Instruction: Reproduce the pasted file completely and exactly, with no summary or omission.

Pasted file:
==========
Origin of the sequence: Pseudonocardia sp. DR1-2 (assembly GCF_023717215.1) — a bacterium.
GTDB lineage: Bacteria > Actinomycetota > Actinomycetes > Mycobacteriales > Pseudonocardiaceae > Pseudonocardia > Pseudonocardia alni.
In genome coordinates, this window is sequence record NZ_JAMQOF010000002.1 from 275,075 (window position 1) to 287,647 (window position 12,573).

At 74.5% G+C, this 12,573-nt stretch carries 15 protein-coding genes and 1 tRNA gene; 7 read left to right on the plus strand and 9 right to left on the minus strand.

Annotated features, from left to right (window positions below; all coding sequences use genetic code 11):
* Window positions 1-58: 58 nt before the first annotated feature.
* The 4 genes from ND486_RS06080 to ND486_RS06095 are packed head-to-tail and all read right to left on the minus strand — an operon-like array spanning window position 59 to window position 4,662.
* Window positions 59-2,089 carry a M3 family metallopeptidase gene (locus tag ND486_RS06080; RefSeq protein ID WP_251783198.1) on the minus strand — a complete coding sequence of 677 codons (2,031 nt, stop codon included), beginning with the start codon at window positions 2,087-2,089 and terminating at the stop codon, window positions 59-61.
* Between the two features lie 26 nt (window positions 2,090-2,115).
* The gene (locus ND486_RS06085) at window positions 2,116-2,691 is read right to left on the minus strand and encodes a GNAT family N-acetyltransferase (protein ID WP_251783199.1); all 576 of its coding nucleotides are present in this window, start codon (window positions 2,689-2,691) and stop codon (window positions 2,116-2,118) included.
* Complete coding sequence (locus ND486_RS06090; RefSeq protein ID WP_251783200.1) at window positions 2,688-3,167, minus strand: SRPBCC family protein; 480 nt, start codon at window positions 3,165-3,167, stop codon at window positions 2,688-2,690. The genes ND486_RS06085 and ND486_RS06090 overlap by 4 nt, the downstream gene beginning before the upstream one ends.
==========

Origin of the sequence: Pseudonocardia sp. DR1-2 (assembly GCF_023717215.1) — a bacterium.
GTDB lineage: Bacteria > Actinomycetota > Actinomycetes > Mycobacteriales > Pseudonocardiaceae > Pseudonocardia > Pseudonocardia alni.
In genome coordinates, this window is sequence record NZ_JAMQOF010000002.1 from 275,075 (window position 1) to 287,647 (window position 12,573).

At 74.5% G+C, this 12,573-nt stretch carries 15 protein-coding genes and 1 tRNA gene; 7 read left to right on the plus strand and 9 right to left on the minus strand.

Annotated features, from left to right (window positions below; all coding sequences use genetic code 11):
* Window positions 1-58: 58 nt before the first annotated feature.
* The 4 genes from ND486_RS06080 to ND486_RS06095 are packed head-to-tail and all read right to left on the minus strand — an operon-like array spanning window position 59 to window position 4,662.
* Window positions 59-2,089 carry a M3 family metallopeptidase gene (locus tag ND486_RS06080; RefSeq protein ID WP_251783198.1) on the minus strand — a complete coding sequence of 677 codons (2,031 nt, stop codon included), beginning with the start codon at window positions 2,087-2,089 and terminating at the stop codon, window positions 59-61.
* Between the two features lie 26 nt (window positions 2,090-2,115).
* The gene (locus ND486_RS06085) at window positions 2,116-2,691 is read right to left on the minus strand and encodes a GNAT family N-acetyltransferase (protein ID WP_251783199.1); all 576 of its coding nucleotides are present in this window, start codon (window positions 2,689-2,691) and stop codon (window positions 2,116-2,118) included.
* Complete coding sequence (locus ND486_RS06090; RefSeq protein ID WP_251783200.1) at window positions 2,688-3,167, minus strand: SRPBCC family protein; 480 nt, start codon at window positions 3,165-3,167, stop codon at window positions 2,688-2,690. The genes ND486_RS06085 and ND486_RS06090 overlap by 4 nt, the downstream gene beginning before the upstream one ends.